Shooting Mountains

We had a tremendous amount of rain this past week here in SoCal. The good news is that the mountains got ALOT of snow from all the water. Where I live, there is a bluff that overlooks most of the valley and has the San Gabriel Mountains in the background. It’s a popular place to shoot the snow capped mountains after rains like this week.

When you shoot something that far away, you can get all kinds of atmospheric issues. You get haze, color shifts, shake and sometimes, a heat “haze” effect. So to do this long distance shoot well, you need to shoot in the early AM when things are calm and cool. A tripod can help but my personal experience says to me that IF you are shooting with a VR or IS (some kind of vibration/shake reduction) technology, your tripod can actually add to the problems.

Point and shoots are really overwhelmed by this type of shot but still can pull off nice pictures within reason. I would highly recommend a DSLR of some kind and a reasonable length telephoto like a 200mm. In my case below, I was shooting with a 70-200mm VR Nikon lens by hand. One of the critical items to address is to shoot at a very low ISO to keep the noise down and fine detail up. I was shooting at ISO 200 and a high F stop of F10 for max sharpness. I also kept the shutter speed up to 1/500 which along with the VR technology gives me very sharp images even by hand.

At this point lets decide on what you plan to do with the images. If this is just a click and leave, then you need to be aperture priority and let the camera work out the rest with the ISO set by hand. But, if you want to do a pano where you stitch several images together, you need to be in full manual. The reason is that if left to it’s own devices, the camera will change the settings for each picture. This can plan havoc when trying to blend the stitched images, not impossible but harder than it needs to be. In full manual, you get exactly the same exposure and tones each time you press the shutter. Much easier to blend all together when you get home.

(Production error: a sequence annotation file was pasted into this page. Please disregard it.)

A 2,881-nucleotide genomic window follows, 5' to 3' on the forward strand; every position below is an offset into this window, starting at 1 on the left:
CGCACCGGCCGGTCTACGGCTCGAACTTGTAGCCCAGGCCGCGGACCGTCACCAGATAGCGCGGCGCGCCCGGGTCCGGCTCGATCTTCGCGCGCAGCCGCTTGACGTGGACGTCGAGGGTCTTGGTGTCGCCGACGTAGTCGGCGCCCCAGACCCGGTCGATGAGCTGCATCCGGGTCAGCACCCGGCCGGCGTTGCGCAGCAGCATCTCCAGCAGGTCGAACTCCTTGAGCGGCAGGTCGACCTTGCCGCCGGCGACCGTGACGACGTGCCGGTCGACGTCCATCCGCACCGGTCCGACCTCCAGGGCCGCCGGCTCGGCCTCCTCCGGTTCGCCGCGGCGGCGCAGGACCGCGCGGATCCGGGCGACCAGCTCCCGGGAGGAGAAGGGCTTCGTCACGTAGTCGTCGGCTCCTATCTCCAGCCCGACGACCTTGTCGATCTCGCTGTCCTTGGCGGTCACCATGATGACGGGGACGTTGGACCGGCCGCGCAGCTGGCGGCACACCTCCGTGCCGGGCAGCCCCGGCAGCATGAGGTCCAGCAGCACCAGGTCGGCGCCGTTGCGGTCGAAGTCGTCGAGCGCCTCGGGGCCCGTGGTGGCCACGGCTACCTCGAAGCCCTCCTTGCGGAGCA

I also turn on the view finder grids so I keep the horizon in the proper place while swinging the camera around for each image. Dont forget that you can shoot both landscape or vertical when stitching. The pano multiplies the overall pixel resolution count so you can pick up a wealth of detail by shooting zoomed in and multiple pictures to build out a normal sized image after you crop it down.

Once you have the pictures, you will probably find them somewhat flat and blueish which comes from shooting RAW ( you are shooting RAW for this, never JPEG) and that when shooting to a mountain against the blue sky, everything seems to pick up the slight blue tint. Time for post in your favorite editor.

I tend to run a highpass filter to sharpen up the image and do a basic levels adjustment to get to a more neutral point in my colors. Then I decide if I want to amplify certain tones or go for a certain look.

The first image is right out of the camera with only the basic camera correction adjustments applied since I was shooting RAW.
untouched

The second image is after my post processing
retouched

The final image is here, adjusted and cropped to the final look

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This entry was posted in editing, editing software, lenses, photography, technique and tagged , , , , , .

One Comment

  1. Crystal January 24, 2010 at 4:41 pm #

    This is absolutely amazing!

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